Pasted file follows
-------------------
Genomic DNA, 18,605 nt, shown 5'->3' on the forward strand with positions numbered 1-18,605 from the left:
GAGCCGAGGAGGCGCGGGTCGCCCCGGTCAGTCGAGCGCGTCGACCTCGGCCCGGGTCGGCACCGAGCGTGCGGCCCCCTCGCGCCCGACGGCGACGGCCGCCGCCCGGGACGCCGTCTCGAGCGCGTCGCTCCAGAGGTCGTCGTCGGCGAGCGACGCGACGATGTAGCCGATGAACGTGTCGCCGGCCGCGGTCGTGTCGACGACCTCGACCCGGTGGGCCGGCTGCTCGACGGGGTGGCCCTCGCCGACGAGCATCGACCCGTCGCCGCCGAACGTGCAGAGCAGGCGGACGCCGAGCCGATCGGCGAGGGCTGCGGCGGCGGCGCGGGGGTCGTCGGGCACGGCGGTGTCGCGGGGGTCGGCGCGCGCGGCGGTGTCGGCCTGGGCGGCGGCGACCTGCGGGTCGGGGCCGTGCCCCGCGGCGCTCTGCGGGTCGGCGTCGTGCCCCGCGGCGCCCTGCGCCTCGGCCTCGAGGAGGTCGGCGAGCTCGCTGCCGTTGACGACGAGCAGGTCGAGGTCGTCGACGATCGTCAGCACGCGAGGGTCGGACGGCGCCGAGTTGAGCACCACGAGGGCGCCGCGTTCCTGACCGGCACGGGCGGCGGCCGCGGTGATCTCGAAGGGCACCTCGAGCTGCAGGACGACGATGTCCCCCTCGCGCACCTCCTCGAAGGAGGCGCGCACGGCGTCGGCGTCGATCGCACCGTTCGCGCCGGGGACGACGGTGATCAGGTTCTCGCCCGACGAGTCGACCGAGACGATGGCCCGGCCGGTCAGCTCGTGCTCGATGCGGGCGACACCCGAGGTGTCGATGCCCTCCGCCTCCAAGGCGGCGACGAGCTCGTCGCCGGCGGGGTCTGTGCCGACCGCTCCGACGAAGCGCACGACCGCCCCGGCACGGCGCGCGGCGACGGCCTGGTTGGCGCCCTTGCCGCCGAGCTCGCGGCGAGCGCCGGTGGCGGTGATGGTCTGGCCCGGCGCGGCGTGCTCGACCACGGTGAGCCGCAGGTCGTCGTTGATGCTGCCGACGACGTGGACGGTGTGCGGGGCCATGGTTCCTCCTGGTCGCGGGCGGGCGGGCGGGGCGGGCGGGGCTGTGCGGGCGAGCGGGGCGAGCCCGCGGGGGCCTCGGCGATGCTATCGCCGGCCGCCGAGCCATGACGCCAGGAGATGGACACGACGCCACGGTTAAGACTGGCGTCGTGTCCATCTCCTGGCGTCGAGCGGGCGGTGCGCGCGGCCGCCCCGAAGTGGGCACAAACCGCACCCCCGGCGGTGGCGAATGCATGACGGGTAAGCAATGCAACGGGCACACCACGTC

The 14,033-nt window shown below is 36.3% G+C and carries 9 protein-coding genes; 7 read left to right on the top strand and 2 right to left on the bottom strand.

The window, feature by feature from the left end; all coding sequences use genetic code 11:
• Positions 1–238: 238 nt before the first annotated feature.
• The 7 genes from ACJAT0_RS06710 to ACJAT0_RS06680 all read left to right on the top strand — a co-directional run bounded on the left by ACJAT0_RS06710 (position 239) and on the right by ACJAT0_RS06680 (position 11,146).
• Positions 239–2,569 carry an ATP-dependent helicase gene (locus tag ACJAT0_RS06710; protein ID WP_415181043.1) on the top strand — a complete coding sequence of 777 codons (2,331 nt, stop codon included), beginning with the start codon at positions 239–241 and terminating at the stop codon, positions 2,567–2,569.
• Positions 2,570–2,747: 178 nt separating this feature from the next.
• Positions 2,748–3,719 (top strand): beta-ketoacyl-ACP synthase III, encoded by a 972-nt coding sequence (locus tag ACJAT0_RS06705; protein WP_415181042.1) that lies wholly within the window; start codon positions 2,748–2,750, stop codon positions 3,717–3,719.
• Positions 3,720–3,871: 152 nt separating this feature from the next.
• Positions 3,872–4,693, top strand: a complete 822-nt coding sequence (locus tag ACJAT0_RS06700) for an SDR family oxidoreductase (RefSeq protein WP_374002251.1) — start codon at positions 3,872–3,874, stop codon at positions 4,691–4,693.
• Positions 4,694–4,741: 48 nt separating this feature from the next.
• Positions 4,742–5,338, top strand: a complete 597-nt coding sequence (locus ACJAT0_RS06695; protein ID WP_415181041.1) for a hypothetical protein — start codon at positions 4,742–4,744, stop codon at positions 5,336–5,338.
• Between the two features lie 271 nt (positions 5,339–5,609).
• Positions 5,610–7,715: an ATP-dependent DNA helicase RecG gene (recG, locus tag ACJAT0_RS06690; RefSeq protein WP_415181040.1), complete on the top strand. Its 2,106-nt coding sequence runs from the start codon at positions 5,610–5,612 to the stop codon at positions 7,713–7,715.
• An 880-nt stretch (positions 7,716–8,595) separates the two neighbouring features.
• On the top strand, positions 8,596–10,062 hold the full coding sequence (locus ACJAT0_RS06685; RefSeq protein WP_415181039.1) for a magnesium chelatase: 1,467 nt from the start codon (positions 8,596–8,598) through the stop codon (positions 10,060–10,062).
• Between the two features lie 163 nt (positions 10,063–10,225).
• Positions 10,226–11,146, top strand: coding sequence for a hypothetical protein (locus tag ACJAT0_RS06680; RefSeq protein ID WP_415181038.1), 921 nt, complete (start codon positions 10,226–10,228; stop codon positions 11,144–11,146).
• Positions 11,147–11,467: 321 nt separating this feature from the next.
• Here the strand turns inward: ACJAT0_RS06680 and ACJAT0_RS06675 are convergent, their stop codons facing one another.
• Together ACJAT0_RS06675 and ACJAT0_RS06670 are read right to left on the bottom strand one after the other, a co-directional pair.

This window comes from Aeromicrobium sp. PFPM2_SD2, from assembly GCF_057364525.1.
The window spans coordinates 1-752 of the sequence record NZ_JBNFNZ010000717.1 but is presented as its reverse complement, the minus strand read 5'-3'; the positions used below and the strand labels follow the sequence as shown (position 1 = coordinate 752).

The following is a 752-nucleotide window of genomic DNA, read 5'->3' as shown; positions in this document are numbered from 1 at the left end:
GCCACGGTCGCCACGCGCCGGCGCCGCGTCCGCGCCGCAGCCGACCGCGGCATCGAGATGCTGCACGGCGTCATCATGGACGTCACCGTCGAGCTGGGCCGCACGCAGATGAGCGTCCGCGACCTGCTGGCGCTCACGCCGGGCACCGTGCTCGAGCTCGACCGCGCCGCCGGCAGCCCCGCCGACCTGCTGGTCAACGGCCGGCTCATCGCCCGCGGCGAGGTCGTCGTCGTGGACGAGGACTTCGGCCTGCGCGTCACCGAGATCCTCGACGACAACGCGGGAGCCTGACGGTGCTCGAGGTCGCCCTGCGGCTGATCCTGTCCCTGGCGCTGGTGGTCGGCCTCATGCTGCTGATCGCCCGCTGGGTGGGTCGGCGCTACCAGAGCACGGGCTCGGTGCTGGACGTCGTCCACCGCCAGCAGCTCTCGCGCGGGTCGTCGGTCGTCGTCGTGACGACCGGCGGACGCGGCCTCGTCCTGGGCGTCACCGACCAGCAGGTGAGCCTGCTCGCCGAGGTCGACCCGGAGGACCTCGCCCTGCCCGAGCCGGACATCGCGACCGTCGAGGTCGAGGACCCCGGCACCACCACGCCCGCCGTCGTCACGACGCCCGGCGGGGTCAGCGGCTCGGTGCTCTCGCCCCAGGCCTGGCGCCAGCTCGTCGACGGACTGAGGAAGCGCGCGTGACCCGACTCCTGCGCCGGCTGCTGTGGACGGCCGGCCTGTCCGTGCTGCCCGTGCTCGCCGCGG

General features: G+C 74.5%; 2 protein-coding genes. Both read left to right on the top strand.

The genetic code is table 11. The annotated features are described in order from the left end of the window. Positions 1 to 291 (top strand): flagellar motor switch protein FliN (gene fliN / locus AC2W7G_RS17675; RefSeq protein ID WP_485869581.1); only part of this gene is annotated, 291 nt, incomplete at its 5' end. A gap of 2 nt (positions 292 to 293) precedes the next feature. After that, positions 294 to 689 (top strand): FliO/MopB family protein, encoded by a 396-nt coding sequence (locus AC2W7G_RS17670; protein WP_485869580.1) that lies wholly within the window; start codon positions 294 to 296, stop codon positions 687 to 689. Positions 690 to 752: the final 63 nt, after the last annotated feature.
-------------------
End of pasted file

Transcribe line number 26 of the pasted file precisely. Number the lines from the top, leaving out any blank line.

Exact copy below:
GCCACGGTCGCCACGCGCCGGCGCCGCGTCCGCGCCGCAGCCGACCGCGGCATCGAGATGCTGCACGGCGTCATCATGGACGTCACCGTCGAGCTGGGCCGCACGCAGATGAGCGTCCGCGACCTGCTGGCGCTCACGCCGGGCACCGTGCTCGAGCTCGACCGCGCCGCCGGCAGCCCCGCCGACCTGCTGGTCAACGGCCGGCTCATCGCCCGCGGCGAGGTCGTCGTCGTGGACGAGGACTTCGGCCTGCGCGTCACCGAGATCCTCGACGACAACGCGGGAGCCTGACGGTGCTCGAGGTCGCCCTGCGGCTGATCCTGTCCCTGGCGCTGGTGGTCGGCCTCATGCTGCTGATCGCCCGCTGGGTGGGTCGGCGCTACCAGAGCACGGGCTCGGTGCTGGACGTCGTCCACCGCCAGCAGCTCTCGCGCGGGTCGTCGGTCGTCGTCGTGACGACCGGCGGACGCGGCCTCGTCCTGGGCGTCACCGACCAGCAGGTGAGCCTGCTCGCCGAGGTCGACCCGGAGGACCTCGCCCTGCCCGAGCCGGACATCGCGACCGTCGAGGTCGAGGACCCCGGCACCACCACGCCCGCCGTCGTCACGACGCCCGGCGGGGTCAGCGGCTCGGTGCTCTCGCCCCAGGCCTGGCGCCAGCTCGTCGACGGACTGAGGAAGCGCGCGTGACCCGACTCCTGCGCCGGCTGCTGTGGACGGCCGGCCTGTCCGTGCTGCCCGTGCTCGCCGCGG